Learning that you need an ostomy can be frightening news. It may bring up questions and concerns about how your life will change.

Ostomates – people who have an ostomy – make up a very small percentage of the population, so even among ostomates, so it’s natural that misconceptions arise. 

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But it’s important not to confuse common ostomy myths with the facts — take it from someone who’s been an ostomate for 5 years.

Myth 1: Ostomies are embarrassing

Most people are uncomfortable talking about bodily functions. That’s okay. I can attest that having my bowel habits as the topic of every medical conversation was challenging.

A great way to feel more confident and comfortable with an ostomy is to join a support group, either in person or online.

By doing so, you will soon find that you are not alone. and that you share the same concerns and experiences with other members.

Myth 2: Everybody will know I have an ostomy

The vast majority of people you meet will not know you have an ostomy just by looking at you.

Over the years, ostomy pouch profiles (meaning how flat a system sits against your body when seen from the front or side) have become hard to detect. 

For example, if I wear high-waisted leggings, you can’t tell I’m wearing an ostomy bag. The only way most people will know if you have an ostomy is if you choose to tell them.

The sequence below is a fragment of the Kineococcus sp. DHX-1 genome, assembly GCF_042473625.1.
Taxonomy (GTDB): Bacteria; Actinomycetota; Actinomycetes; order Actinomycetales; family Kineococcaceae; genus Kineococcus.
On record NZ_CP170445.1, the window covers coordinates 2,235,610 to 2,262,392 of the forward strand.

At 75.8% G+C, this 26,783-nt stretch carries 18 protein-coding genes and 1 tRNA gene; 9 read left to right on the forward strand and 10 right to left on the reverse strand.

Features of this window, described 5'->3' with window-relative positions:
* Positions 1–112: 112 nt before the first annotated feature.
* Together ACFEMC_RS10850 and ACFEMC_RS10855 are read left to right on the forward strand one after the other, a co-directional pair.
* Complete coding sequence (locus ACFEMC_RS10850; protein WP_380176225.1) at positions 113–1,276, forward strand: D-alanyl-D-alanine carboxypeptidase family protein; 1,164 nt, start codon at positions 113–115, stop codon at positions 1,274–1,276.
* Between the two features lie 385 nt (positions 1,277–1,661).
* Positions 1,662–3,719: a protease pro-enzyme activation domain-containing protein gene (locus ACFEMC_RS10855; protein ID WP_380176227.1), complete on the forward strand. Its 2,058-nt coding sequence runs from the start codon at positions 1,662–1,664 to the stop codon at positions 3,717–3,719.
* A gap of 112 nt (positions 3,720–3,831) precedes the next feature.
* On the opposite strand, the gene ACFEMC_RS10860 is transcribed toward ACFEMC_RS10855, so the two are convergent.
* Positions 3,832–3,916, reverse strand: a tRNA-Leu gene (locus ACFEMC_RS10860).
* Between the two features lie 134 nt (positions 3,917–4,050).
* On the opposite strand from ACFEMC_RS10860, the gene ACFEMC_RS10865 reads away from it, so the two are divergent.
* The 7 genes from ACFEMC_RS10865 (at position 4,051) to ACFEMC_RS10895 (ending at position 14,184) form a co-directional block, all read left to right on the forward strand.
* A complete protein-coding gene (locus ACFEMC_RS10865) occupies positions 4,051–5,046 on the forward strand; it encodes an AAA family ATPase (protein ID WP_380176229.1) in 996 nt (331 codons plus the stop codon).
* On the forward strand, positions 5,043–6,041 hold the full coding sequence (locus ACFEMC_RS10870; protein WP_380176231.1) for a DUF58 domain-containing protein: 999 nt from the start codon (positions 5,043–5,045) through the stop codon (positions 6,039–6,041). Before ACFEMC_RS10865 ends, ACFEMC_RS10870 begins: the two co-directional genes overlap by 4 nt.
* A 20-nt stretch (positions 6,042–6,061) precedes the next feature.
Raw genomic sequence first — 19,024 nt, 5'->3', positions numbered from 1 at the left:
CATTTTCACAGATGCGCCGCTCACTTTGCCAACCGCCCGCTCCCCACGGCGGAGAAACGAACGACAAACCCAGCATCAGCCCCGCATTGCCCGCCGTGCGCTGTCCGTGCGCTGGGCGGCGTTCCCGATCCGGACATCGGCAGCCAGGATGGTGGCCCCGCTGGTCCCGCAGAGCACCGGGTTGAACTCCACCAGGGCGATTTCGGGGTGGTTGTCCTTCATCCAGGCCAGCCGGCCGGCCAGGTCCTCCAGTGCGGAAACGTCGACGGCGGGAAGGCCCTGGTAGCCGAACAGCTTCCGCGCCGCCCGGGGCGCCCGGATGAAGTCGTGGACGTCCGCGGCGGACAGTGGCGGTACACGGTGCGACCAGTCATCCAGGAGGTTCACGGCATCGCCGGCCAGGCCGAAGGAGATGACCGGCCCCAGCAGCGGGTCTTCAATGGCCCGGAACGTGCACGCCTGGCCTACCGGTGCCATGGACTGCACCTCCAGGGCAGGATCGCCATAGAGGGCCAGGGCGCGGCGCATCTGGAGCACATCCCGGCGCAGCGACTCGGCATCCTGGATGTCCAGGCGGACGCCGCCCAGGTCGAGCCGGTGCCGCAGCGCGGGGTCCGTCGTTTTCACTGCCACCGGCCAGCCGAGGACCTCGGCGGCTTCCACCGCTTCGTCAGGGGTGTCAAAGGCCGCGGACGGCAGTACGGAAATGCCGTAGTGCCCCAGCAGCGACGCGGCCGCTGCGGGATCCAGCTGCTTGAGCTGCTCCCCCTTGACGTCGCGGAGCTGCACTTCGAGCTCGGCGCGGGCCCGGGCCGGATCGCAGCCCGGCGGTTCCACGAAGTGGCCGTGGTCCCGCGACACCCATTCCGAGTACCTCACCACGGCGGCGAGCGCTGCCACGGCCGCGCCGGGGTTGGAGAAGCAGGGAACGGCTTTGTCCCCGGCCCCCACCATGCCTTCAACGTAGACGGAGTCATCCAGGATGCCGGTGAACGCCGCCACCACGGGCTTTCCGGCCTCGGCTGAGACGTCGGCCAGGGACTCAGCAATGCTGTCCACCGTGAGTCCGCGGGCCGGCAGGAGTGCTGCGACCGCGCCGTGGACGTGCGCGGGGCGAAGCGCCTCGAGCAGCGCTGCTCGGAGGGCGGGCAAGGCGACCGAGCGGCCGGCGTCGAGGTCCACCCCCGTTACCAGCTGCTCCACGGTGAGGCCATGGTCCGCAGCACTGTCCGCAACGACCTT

Myth 3: I can’t leave the house with my ostomy

In addition to being a life-saving procedure, one of the best outcomes of ostomy surgery is to ensure you can leave the house.

My first trips after ostomy surgery were baby steps. I went to get gas or a few groceries at the store, then came directly home. I did this because I was learning the ins and outs of my ostomy output, I didn’t want to be caught out if I had a problem. Now I have more confidence and I am out of the house all the time.

Regardless of the length of my trip, whether it’s errands or a day-long excursion, I travel with extra ostomy supplies. I keep a single bag change with minimal supporting supplies in my handbag. I also keep a slightly larger kit and a change of clothes in my car at all times.

I recommend making yourself an ostomy travel kit. Your needs might vary from mine, so experiment with what you pack in your kit.

What to carry with you

In your day pack or handbag:

  • Skin barriers (1-2)
  • Bags (1-2)
  • Scissors
  • Travel wipes
  • Small garbage bags (2)
  • Tissues 

In your car:

  • Change of clothes
  • Skin barriers (3-4)
  • Bags (3-4)
  • Barrier spray or wipe
  • Adhesive remover
  • Mirror
  • Scissors
  • Travel wipes
  • Small garbage bags
  • Tissues 

Speaking of traveling, let’s talk about myth four.

Myth 4: I can’t travel with my ostomy

Yes, you can! People travel all the time and all over the world with their ostomies. I’ve been sightseeing in Europe and camping through America with my ostomy.

Traveling with an ostomy has taught me to become more comfortable dealing with the unfortunate but inevitable “oops!” moment. I’ve done emergency bag changes on airplanes and airports, at rest stops on the road, and even in restaurants. 

Travel Tips

1. Keep it simple